Save our Suffolk estuary
A community-led campaign to defend the local economy of the Alde and Ore Estuary
The issue of how to defend coastal and estuarial economies from flooding is very topical for many communities and yet the challenges facing East Anglia are almost unique given our specific geography and rural economic landscape. Efforts on the Blyth, Deben and Alde & Ore estuaries are some of the most innovative in the UK, borne out of needing to find their own solutions for the unique soft soil structure of their river beds and marshes. East Anglia has been on continual flood alert for centuries and there is an unbroken chain of stewardship for the flood defences. No generation can escape its responsibility to keep the vigil alive, especially when communities can see coastal erosion, the breaching of defences, flooding marshes and homes: an extensive Alde and Ore Futures consultation in 2010 shouted a unanimous agreement that a new programme of action was needed. Over the past decade, it has become clear that central government funding for flood defences is prioritised for areas of dense population and/or heavy industry. This leaves Suffolk with only a very modest slice of any national funding opportunities. It falls to the local community to decide whether it wants to embark on the maintenance and interventions needed to survive the devastating impact of major surge tides and flooding such as the region saw in 1953. This challenge has been firmly embraced by a community-led group of stakeholders who formed the Alde and Ore Estuary Partnership in 2012, constituted to assess what was needed if the Estuary was to withstand a 1-in-200-year tidal surge. After a long period of consultation, research and modelling, all the Partnership stakeholders and advisors signed up to a Final Estuary Plan in 2016 which highlighted the ten priority flood cells where flood defences are most needed. The identified area affects more than 1,400 homes and includes some of Suffolk’s 16 | SUFFOLK DIRECTOR WINTER 2017/18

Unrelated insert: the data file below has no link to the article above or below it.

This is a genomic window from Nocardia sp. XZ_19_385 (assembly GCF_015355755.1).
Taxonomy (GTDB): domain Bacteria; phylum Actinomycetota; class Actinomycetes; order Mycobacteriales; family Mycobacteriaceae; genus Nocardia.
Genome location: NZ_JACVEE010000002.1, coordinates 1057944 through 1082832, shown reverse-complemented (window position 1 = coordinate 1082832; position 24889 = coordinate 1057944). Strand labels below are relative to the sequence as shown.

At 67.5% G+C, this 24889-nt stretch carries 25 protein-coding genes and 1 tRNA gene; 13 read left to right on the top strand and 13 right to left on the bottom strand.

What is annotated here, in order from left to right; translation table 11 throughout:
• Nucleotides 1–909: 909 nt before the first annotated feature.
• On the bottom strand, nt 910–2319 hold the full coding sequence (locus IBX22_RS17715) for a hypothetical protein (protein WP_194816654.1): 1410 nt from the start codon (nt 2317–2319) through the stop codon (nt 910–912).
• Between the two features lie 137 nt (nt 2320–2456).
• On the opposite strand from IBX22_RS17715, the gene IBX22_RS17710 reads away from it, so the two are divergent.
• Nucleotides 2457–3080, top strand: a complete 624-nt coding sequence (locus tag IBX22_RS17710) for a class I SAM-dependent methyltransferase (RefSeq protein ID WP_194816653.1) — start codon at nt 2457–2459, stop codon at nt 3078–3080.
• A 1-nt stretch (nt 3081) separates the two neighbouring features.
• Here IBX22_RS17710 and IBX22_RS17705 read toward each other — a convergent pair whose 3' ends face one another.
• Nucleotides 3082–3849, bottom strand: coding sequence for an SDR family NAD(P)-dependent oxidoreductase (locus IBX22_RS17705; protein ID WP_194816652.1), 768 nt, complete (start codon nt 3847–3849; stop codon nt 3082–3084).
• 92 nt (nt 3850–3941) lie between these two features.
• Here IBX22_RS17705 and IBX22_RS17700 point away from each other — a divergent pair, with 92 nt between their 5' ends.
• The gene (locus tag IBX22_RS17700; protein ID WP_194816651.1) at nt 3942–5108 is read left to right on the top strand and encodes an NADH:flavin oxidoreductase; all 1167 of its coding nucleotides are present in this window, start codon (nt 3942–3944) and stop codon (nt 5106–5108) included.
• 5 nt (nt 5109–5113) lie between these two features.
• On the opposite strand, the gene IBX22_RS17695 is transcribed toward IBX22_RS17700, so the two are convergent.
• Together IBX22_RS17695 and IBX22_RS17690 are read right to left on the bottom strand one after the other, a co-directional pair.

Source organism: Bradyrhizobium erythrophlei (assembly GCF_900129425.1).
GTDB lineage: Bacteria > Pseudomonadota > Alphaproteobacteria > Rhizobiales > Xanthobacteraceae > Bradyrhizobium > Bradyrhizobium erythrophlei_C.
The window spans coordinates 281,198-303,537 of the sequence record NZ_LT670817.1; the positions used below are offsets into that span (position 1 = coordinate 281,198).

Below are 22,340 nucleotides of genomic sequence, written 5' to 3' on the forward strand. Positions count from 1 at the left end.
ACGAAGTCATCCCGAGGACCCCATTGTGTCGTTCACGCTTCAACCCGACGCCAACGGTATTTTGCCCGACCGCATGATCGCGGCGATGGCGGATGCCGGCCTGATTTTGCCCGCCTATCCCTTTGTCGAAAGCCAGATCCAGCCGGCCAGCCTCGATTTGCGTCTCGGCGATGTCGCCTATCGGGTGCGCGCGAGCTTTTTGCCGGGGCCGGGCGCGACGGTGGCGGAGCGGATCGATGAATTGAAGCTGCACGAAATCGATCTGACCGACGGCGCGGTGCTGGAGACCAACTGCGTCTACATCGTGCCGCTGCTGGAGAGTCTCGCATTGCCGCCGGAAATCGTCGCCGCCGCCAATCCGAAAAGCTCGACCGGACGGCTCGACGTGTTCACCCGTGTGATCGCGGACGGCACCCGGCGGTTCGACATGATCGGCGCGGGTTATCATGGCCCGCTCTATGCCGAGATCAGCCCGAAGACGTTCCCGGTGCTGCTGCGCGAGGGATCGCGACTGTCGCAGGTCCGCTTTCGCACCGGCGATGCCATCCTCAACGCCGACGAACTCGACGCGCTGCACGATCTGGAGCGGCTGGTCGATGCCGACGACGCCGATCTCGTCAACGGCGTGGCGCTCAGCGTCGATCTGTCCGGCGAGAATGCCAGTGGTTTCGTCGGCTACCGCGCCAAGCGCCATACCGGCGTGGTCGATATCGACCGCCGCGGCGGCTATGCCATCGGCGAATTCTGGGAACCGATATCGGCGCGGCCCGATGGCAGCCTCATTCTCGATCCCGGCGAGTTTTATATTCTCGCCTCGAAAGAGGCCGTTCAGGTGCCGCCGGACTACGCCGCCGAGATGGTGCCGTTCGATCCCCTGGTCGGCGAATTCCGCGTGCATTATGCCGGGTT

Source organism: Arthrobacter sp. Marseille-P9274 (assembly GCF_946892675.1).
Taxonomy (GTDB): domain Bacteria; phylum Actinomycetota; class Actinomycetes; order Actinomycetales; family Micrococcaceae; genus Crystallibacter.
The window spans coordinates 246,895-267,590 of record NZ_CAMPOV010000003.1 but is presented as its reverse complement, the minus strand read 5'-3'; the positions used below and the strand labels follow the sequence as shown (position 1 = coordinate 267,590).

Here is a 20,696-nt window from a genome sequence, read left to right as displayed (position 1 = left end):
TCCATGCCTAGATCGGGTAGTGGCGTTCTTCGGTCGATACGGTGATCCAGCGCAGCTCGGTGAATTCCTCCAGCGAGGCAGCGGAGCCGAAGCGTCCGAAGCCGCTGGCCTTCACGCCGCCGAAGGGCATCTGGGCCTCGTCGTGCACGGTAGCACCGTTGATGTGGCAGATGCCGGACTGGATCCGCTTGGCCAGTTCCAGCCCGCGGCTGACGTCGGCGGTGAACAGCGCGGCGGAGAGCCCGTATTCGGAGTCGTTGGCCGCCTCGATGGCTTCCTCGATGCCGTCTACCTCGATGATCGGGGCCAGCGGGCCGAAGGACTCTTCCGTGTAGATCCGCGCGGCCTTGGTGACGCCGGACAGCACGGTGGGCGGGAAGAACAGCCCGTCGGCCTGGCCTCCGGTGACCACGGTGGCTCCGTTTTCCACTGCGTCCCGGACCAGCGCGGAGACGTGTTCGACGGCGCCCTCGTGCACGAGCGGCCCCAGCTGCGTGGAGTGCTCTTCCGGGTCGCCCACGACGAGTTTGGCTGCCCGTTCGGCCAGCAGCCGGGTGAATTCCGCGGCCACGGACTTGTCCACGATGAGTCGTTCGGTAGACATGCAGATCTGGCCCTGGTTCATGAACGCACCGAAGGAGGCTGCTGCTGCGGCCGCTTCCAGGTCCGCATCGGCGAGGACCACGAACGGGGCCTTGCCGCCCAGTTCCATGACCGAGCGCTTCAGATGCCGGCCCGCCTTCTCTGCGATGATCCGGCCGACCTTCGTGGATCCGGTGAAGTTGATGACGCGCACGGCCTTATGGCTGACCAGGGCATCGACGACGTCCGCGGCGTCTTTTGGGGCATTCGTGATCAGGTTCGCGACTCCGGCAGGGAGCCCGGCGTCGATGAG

most iconic tourism sites such as Snape Maltings and Aldeburgh High Street, which is sandwiched directly between the estuary and the sea.
Who is involved? The Alde and Ore Estuary Partnership is made up of 12 voting members comprised of local Parish Councils, representatives from residents, landowners and businesses, and advisors from the Environment Agency, Natural England, Suffolk County Council, Suffolk Coastal District Council and the Internal Drainage Board (IDB), who will carry most of the required works over the next seven years. Given the detailed task in hand, businesses across the area are involved in many different capacities, and range from professional services which include architects Wincer Kievenaar and Charles Curry-Hyde, land agents Savills and Gotelee Solicitors, through to TA Hotel Collection who are providing office resources.
What will it cost, and how will the funds be raised? The estimated cost of the flood defence works is £12m and of which government funding may be in the region of £2m. Local landowners have committed to find £5m, leaving a community fundraising challenge of £5m. A separate charitable organisation has been established to fundraise for the flood defences, called the Alde and Ore Estuary Trust, chaired by Guy Heald. Over the next five years, The Trust aims to reach out to all those who live, work or play in the estuary: through parish magazines to residents (estimated at over 7,000 people), circa 500,000 visitors who come to the area each year, crowdfunding through social media and approaches to local businesses. The Trust is also actively preparing bids to all available opportunities such as environmental charities, the Community Infrastructure Levy and the Lottery-funded Heritage Landscape Partnership.
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